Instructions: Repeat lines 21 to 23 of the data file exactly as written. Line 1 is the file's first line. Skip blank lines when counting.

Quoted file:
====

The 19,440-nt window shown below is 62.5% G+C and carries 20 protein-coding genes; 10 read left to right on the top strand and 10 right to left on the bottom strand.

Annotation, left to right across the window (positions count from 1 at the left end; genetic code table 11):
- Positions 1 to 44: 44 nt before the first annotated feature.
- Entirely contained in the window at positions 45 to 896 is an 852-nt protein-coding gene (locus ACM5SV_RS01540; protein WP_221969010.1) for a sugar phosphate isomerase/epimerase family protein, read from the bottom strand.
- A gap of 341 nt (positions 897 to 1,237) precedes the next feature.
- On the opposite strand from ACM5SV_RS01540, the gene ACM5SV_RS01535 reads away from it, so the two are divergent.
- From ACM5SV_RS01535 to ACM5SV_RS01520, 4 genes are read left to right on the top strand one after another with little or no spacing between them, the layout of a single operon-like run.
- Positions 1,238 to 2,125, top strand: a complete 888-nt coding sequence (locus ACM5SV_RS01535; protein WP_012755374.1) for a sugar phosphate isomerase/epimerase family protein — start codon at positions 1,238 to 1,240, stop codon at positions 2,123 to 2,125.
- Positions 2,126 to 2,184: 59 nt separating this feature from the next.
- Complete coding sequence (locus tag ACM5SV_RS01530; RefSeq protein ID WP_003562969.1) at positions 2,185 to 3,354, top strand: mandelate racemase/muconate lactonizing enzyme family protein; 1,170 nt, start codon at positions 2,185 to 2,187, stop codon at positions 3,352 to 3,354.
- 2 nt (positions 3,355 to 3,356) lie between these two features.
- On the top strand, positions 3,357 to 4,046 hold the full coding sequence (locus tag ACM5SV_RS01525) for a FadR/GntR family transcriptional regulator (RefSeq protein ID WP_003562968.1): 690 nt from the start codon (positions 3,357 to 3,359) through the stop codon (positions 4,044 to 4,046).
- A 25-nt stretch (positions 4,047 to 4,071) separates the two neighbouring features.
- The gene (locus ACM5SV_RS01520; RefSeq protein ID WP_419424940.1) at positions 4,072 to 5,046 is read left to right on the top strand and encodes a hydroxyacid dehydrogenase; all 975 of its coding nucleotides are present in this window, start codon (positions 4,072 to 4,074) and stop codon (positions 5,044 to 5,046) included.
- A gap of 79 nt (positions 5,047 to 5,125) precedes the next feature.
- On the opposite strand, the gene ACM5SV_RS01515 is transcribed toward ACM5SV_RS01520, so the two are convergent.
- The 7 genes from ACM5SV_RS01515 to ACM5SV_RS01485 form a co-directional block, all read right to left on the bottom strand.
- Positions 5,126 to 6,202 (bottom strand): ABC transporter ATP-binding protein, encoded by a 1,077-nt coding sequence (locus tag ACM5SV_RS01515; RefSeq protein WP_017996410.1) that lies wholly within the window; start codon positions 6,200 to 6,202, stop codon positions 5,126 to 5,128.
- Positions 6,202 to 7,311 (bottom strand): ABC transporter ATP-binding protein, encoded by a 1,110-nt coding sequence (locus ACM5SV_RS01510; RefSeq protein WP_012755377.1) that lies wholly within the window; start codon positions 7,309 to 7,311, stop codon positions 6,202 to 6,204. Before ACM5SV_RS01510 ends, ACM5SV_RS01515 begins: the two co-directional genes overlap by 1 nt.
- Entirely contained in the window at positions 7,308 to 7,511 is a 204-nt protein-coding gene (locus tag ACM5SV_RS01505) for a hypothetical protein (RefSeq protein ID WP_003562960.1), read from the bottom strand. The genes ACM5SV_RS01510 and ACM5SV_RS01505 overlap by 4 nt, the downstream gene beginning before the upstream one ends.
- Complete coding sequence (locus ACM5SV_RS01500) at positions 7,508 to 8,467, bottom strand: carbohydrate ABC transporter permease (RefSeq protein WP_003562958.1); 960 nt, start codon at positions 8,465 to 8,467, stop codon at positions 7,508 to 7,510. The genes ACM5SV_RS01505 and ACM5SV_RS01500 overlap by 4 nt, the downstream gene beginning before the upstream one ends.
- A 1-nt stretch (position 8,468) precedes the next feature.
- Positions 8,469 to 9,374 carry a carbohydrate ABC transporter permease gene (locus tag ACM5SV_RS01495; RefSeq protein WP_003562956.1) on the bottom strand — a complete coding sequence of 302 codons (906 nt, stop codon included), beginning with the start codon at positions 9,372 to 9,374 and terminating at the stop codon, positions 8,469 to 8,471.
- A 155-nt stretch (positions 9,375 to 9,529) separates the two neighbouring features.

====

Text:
- Complete coding sequence (locus ACM5SV_RS01500) at positions 7,508 to 8,467, bottom strand: carbohydrate ABC transporter permease (RefSeq protein WP_003562958.1); 960 nt, start codon at positions 8,465 to 8,467, stop codon at positions 7,508 to 7,510. The genes ACM5SV_RS01505 and ACM5SV_RS01500 overlap by 4 nt, the downstream gene beginning before the upstream one ends.
- A 1-nt stretch (position 8,468) precedes the next feature.
- Positions 8,469 to 9,374 carry a carbohydrate ABC transporter permease gene (locus tag ACM5SV_RS01495; RefSeq protein WP_003562956.1) on the bottom strand — a complete coding sequence of 302 codons (906 nt, stop codon included), beginning with the start codon at positions 9,372 to 9,374 and terminating at the stop codon, positions 8,469 to 8,471.